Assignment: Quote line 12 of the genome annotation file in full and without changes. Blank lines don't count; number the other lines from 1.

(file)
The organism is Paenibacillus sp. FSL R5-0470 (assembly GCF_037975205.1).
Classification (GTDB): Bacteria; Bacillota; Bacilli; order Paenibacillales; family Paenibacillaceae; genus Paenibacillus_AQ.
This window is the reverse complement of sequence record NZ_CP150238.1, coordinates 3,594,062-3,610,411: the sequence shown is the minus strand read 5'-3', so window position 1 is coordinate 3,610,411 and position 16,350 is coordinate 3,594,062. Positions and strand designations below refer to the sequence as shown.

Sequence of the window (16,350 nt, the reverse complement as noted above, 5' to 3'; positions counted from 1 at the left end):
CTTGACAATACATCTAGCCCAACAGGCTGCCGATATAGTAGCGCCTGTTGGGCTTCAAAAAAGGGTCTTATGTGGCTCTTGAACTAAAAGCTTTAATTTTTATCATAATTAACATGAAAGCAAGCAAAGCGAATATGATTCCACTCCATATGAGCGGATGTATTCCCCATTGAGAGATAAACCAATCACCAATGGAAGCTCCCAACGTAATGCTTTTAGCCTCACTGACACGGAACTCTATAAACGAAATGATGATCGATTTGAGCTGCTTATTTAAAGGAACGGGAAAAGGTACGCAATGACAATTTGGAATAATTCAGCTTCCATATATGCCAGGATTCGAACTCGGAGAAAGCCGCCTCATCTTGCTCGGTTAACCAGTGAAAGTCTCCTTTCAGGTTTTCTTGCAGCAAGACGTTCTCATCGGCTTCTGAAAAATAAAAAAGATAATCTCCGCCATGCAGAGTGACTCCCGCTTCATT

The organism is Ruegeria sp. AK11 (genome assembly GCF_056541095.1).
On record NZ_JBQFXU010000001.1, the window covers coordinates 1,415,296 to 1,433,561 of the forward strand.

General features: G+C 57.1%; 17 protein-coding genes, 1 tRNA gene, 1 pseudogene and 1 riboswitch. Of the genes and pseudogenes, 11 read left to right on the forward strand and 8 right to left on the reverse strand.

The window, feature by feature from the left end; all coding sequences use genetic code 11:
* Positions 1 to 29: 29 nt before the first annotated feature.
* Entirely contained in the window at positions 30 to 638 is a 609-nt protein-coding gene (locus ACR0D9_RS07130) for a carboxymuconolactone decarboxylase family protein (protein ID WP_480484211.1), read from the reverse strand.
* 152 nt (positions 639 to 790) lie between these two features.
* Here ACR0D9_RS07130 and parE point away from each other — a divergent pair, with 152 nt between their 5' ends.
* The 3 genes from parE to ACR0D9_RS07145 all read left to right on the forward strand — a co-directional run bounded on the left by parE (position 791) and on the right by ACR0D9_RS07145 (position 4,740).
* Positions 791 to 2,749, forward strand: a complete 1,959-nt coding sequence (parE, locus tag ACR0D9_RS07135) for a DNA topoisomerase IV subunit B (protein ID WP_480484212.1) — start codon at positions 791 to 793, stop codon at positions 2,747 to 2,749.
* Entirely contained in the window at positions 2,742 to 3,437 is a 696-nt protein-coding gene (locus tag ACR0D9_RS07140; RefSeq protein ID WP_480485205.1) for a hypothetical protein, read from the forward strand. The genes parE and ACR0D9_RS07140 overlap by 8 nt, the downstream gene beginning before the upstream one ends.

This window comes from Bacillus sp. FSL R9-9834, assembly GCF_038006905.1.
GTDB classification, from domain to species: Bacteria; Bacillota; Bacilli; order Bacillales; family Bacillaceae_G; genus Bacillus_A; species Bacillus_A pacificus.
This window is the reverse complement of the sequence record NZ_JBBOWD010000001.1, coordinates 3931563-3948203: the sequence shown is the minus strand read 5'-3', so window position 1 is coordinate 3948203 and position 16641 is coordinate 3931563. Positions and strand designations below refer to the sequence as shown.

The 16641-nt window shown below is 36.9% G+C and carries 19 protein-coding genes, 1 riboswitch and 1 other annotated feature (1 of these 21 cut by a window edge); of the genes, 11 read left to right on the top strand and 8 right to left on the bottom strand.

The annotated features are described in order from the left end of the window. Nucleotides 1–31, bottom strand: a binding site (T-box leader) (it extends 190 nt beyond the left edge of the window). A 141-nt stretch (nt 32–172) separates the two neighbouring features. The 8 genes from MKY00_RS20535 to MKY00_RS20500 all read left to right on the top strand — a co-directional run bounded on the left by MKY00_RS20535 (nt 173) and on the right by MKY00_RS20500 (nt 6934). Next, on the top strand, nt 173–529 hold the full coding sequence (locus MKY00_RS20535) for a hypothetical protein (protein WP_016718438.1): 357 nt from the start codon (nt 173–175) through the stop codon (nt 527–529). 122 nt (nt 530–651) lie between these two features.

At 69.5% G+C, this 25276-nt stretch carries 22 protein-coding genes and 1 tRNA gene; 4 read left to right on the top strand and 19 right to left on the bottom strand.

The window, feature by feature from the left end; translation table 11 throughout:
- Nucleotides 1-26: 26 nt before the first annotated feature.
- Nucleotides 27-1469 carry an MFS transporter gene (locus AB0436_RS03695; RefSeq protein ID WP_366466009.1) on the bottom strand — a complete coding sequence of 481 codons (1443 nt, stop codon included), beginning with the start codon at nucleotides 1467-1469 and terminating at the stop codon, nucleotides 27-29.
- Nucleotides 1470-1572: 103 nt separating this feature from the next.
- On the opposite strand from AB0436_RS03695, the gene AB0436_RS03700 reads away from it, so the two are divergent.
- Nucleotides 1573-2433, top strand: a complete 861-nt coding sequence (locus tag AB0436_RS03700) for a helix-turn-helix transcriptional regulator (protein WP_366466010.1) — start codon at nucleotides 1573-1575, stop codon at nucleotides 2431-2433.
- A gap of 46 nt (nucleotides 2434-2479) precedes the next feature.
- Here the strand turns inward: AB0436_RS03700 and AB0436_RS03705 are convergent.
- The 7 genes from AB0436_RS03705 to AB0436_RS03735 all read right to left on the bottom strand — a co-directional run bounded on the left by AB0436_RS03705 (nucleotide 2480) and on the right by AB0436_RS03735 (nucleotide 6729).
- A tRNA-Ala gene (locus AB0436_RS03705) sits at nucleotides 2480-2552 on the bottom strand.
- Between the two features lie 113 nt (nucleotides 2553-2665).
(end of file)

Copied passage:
* 152 nt (positions 639 to 790) lie between these two features.